Main Cause of Sepoy Mutiny
The Sepoy Mutiny or the Indian Rebellion of 1857 was started by the Indian troops in the service of the English East India Company. The mutiny or uprising occurred when the Indian troops refused to use the newly introduced rifle cartridges because they were greased by grease allegedly made of cow and pig fat.
The Indian uprising was fueled by resentments stemming from a variety of perspectives, including invasive British-style social changes, heavy land taxes, summary treatment of some wealthy landowners and princes, and scepticism about the benefits of British rule.
- This wounded both Hindus' and Muslims' religious feelings.
- The revolting sepoys were cruelly beaten and imprisoned, but their enraged comrades killed the British commanders and marched on to Delhi, launching the 1857 insurrection.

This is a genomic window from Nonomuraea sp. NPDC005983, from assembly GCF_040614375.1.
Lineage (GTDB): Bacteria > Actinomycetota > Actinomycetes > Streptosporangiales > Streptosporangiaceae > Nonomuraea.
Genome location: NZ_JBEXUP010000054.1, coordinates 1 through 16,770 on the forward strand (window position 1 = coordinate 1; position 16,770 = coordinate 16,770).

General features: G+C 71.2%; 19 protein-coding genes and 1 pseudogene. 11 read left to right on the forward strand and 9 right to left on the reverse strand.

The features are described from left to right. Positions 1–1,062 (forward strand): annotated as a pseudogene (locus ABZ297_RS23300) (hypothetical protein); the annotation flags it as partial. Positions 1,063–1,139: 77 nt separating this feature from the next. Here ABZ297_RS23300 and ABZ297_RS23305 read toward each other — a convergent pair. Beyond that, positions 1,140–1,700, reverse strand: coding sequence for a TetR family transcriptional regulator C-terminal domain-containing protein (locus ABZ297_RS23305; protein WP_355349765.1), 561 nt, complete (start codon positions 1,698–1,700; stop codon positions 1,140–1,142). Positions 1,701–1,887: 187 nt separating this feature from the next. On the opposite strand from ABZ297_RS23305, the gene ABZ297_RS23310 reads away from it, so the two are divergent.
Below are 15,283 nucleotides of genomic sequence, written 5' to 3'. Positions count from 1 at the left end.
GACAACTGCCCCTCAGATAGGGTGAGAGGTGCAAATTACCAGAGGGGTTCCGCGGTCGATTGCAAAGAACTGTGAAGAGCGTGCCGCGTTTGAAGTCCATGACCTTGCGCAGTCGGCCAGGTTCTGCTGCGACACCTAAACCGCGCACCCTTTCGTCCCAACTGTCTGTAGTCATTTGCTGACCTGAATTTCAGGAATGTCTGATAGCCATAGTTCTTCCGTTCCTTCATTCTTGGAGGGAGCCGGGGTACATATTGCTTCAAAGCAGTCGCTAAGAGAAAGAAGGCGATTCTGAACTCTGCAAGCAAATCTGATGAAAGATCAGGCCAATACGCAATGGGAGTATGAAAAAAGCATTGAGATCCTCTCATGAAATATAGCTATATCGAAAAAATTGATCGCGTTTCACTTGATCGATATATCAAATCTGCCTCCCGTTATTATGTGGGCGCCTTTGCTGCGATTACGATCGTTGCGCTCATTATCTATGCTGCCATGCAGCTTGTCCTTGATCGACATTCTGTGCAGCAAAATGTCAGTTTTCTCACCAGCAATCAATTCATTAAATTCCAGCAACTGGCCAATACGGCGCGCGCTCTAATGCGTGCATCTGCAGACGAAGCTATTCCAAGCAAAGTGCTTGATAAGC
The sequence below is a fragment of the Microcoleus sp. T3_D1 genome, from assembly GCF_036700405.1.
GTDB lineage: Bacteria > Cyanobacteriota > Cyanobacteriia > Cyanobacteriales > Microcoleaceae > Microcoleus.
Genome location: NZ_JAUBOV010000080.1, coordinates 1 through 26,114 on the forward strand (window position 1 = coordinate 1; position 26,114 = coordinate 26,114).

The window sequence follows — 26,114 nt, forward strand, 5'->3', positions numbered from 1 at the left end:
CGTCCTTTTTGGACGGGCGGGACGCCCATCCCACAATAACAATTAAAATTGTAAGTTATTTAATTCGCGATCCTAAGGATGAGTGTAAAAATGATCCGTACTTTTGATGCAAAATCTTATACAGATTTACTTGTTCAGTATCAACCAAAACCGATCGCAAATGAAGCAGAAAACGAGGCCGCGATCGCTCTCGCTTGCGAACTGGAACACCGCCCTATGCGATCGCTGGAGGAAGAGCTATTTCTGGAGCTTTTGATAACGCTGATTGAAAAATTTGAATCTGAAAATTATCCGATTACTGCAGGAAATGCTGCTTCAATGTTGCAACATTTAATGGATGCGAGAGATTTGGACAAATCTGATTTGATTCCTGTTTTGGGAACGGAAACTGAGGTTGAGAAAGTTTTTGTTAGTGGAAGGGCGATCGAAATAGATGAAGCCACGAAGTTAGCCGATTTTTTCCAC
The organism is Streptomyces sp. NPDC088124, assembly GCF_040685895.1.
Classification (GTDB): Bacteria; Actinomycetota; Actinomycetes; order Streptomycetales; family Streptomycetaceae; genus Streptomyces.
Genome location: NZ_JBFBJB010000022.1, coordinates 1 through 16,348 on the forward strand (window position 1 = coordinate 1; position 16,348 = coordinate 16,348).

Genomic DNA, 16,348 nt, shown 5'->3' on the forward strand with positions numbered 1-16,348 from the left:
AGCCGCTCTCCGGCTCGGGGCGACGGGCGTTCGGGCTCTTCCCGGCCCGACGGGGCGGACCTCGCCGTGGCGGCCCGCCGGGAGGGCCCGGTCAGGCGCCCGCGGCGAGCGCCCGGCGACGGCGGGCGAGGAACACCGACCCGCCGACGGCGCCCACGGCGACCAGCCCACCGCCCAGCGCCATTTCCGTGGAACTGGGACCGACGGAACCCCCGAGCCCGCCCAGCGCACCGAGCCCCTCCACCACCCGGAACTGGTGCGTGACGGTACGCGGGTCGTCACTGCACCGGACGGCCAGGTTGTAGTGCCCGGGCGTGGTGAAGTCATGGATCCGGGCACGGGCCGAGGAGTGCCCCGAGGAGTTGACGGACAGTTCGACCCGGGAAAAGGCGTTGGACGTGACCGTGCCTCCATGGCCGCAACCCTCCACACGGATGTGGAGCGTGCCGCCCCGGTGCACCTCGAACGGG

Effects of the Sepoy Mutiny
Many Indians rebelled against the British yet many also fought for the British, and the majority appeared to be submissive to British rule.
- The rebels inflicted violence on both sides, on British officers and civilians, including women and children, and on the rebels and their sympathisers, including occasionally entire villages.
- In British response, the cities of Delhi and Lucknow were destroyed in the battle and British vengeance.